Having made a Mickey Mouse apron when I was around 10 and growing up with a mother who was a Home Economics teacher before she gave it up to live her dream of making play-doh and dying dried pasta for her four children’s amusement, I was certain I could handle this. Especially thinking back to all the buttons my Mom has covered in her day, most recently for my wedding dress! I was not going to let my recent sewing mishap deter me.
Sew, the recent mishap you say? Well in June, I borrowed my mother-in-law’s sewing machine. I have great plans to make cushion covers for the throw pillows on the daybed. Ben was even kind enough to pick out some fabric remnants on one of his exploratory walks of our new neighborhood. After practicing on basic shapes, I was certain I could handle more, if I had mastered a square and a triangle what was stopping me? Pyjama bottoms for Ben was what I planned to tackle. Pattern purchased, plaid fabric selected, my Mom consulted, I was ready. I was going strong through the pinning and pattern cutting, I was ready to hit the machine, I got set up, and started and just kept sewing and sewing all the way to the end of the leg, not stopping for the crotch, one giant plaid tube was completed. Oops. The p.j.’s are now in a plastic bag in the closet waiting for me to find my sew-jo.
Part of Ben’s well-intentioned plan to get my sew-jo flowing was to sign me up for The Stitch Lounge. I was a bit hesitant about joining in, but then I remembered, everyone speaks English, so refreshing.
While some of my fellow seamstresses paged through the September issues of Italian and French Vogue looking for inspiration, I wanted first dibs on the beginner patterns. Rumor had it the dress pattern I chose was quite easy and could be completed in the time allotted. It was a popular pattern from the May edition of the same sewing event. I feared I had chosen an H and M pattern and would see myself coming and going, but I wanted simple. I was lucky enough to find a helper in Marise- one of the Stitch Lounge sewing expert volunteers. She was incredibly patient with me as I fumbled through the steps. The pattern I chose had 9 pieces!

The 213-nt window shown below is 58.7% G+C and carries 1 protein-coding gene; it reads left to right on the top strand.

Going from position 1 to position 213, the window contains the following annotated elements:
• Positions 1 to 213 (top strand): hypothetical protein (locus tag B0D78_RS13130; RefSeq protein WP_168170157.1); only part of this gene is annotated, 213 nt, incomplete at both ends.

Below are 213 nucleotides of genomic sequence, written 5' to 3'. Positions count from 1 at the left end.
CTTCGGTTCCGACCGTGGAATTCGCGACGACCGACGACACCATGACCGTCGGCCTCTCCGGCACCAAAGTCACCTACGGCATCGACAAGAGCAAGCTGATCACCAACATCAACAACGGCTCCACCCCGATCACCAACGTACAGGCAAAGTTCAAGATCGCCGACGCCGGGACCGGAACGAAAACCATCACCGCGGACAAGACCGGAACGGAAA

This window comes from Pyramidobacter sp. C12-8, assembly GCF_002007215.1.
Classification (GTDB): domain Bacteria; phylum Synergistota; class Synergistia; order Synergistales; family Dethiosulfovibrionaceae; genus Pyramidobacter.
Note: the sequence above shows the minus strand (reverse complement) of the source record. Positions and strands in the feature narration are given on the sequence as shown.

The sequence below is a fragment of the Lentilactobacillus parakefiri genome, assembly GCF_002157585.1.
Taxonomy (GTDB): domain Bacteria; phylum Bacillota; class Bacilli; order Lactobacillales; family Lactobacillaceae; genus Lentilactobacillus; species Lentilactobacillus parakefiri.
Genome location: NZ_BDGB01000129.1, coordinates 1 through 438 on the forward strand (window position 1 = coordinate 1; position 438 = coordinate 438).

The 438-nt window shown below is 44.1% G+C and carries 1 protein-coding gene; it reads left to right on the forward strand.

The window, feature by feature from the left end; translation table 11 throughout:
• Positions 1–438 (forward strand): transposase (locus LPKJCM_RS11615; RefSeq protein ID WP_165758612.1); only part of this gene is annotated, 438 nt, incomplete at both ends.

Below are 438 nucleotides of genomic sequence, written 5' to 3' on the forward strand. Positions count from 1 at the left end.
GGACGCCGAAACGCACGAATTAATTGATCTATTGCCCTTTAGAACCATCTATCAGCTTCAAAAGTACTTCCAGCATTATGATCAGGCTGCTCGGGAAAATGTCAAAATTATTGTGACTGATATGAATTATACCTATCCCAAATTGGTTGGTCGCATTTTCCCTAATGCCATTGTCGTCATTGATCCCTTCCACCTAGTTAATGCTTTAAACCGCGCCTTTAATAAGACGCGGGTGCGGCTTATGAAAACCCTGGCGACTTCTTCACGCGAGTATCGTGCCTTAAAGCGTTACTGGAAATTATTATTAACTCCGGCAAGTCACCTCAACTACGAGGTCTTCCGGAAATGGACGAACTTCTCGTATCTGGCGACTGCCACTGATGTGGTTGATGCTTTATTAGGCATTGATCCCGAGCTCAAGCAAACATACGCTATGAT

During the weekend, I learned how to read a pattern and could probably continue this on my own provided it is an easy one, I changed to the zipper foot on the sewing machine to put in my hidden zip, I hemmed my dress, I finished the neck and armholes and I added my own touch-the Obi belt, to give the plain grey dress the added pop it needed for its runway début.
I think the last time I ‘modeled’ was for a Mother/Daughter Style Show at the Woman’s Club in Minneapolis. I am sure I looked cute with my giant-crooked toothed smile holding my Mom’s hand as members looked on. How things change. The runway was round and narrow, I was panicked that I was going to go down, I did not look up or smile, it was not my shining star moment. Elite models will not be calling. Ben was in the audience cheering me on. I think he came primarily for the gluten, dairy and meat free canapés that were served. All the food for the weekend was provided by Ziggy’s, an Edinburgh-based catering company focused on 100% healthy and energy inducing foods.
The next Stitch Lounge is tentatively scheduled to take place in February. The organizers are hoping to incorporate LED lights and other circuitry into the projects to be designed and displayed that weekend. We had a brief tutorial about implanting a LED light into a fabric cuff, I was not impressed. It could have been the delivery from the Stitch lounge volunteer, she seemed to only want to help the advanced participants (not me).
For the moment, I have ripped the seam out of the plaid-pant-tube and will attempt to complete Ben’s pyjama bottoms. They remain in the plastic bag in the closet. I feel more confident with my abilities now so I might just give it another try. Then again, my mom is coming for a visit in February so I might save these as a bonding project for us. In case we run out of things to chat about (highly unlikely, but always a minor fear)!